Tough times for those knocking German detente
The conservative revolt against West Germany's ''Ostpolitik'' was conspicuous for its lack of support. It came a month before East German party and state chief Erich Honecker is to make his first visit to West Germany. It came well after conservative Chancellor Helmut Kohl was fully committed to the policy of detente with East Germany.
Ironically, in demurring at the present Ostpolitik of his own government, conservative parliamentary leader Alfred Dregger was only voicing what was conservative orthodoxy until 1982.
In that orthodoxy the eventual aim of German reunification was to be achieved by East Germany's becoming capitalist. In the meantime, the East German leaders were to be treated, if not quite as pariahs, then at least as inferiors.
Dr. Dregger echoed this viewpoint in saying in an interview Aug. 23 that West Germany's ''future does not depend on whether Honecker pays us the honor of a visit.'' His sarcasm was widely viewed in West Germany as a disinvitation to Honecker by the parliamentary leader of Chancellor Kohl's own Christian Democratic Union. It certainly was so viewed in the East German press, which in effect retorted that Honecker's future did not depend on Bonn's doing him any favors.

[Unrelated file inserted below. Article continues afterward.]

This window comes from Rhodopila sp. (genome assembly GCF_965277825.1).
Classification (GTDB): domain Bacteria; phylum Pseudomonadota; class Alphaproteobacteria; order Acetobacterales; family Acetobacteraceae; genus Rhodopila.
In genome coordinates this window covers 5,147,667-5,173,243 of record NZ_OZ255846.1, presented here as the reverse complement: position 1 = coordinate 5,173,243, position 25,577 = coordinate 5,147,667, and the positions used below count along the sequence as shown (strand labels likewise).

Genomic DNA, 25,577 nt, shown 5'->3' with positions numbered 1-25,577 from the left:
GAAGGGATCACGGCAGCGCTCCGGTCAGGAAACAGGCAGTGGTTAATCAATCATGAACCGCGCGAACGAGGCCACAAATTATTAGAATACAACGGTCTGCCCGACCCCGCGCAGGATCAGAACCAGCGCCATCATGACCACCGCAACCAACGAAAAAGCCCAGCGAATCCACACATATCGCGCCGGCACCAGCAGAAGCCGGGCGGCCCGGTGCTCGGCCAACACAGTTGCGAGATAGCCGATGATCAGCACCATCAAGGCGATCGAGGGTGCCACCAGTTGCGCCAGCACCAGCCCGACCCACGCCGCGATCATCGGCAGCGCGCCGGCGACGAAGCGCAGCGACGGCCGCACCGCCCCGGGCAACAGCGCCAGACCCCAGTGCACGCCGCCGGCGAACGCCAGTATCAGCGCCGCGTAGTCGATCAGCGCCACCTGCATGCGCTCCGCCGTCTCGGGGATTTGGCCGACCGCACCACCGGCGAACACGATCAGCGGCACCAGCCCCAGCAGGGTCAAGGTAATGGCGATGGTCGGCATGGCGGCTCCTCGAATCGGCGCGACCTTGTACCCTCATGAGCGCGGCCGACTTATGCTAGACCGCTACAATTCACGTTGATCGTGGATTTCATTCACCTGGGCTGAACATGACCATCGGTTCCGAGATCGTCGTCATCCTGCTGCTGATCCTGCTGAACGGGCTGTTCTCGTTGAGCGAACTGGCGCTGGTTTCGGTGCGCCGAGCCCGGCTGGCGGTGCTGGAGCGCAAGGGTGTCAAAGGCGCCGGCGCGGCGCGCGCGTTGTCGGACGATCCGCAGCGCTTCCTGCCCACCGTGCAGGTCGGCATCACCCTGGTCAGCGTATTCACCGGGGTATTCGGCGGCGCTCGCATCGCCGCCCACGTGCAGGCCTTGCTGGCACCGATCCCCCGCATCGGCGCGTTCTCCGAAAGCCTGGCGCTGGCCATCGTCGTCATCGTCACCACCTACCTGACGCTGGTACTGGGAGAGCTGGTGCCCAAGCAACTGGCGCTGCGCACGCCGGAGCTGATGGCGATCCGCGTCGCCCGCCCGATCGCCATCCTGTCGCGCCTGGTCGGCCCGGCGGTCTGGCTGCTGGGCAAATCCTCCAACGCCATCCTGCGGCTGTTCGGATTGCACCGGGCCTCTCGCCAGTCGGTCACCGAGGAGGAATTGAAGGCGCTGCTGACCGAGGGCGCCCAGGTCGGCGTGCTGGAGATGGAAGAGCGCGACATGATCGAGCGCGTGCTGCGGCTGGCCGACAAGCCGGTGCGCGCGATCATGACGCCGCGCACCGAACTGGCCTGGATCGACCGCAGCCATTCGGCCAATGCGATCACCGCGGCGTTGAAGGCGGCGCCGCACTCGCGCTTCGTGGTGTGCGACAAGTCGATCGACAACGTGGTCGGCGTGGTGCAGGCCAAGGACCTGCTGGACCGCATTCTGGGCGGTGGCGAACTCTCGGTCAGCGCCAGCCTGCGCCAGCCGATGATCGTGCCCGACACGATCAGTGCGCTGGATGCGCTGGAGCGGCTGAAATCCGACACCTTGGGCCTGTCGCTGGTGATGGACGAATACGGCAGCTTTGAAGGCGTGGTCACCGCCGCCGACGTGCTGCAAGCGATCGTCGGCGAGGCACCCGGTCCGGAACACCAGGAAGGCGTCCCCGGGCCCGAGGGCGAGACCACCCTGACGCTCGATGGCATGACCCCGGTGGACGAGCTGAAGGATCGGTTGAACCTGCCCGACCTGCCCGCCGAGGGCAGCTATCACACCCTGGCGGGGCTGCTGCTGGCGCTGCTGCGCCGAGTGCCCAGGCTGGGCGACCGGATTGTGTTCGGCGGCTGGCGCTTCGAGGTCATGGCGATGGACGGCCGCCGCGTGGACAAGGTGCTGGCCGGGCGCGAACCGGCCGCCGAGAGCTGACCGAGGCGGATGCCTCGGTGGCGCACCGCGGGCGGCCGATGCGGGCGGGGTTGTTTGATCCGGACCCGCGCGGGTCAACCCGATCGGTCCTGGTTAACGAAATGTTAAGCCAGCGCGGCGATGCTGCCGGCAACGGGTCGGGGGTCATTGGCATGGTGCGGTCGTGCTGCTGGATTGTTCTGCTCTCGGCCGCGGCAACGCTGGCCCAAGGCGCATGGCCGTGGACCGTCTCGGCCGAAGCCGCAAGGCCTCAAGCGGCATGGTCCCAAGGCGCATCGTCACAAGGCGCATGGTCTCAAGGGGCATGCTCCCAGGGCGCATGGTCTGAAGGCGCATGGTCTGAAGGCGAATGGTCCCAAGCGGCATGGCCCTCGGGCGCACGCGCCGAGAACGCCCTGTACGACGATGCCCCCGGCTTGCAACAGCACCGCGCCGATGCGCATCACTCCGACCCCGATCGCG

Significantly, the mainstream West German conservatives quickly rallied to disavow the insult to Honecker. Dregger's parliamentary deputy, Volker Ruhe, quickly met with an East German Politburo member to smooth ruffled feathers.
Kohl interpreted Dregger's comments as a simple warning against setting expectations too high for the Honecker visit. He said the whole coalition is united behind his Ostpolitik.
No one of stature has rallied to Dregger's rescue. Most noteworthy here is the silence of the old right-wing champion and Bavarian premier, Franz Josef Strauss. With great gusto Dr. Strauss converted last year to the Ostpolitik he had once excoriated by personally arranging a 1 billion mark ($330 million) credit for East Germany.
Nor was the bloc of right-wing Christian Democrats in evidence that in years past sympathized more with Strauss's views than with their own party's center pragmatists. Dregger used to be a spokesman for this bloc, but on Ostpolitik he now seems to be a chief without Indians.
In August of 1984, he is finding it is hard to turn back the clock. Dregger has not completely given up. But his comments are getting milder. And the vast majority of conservatives are backing Kohl's policy of not trying to score propaganda points off East Berlin, but giving priority to negotiating the easing of contacts between East and West Germans.
The parliamentary leader's remarks could conceivably still damage East-West German relations if Soviet pressure forces Honecker to scotch his trip in any case and East Berlin then uses Dregger's comments as a pretext for cancellation.
So far, however, the expectation here seems to be that the visit is still on. Kohl is saying he expects announcement of a final East German decision by next week.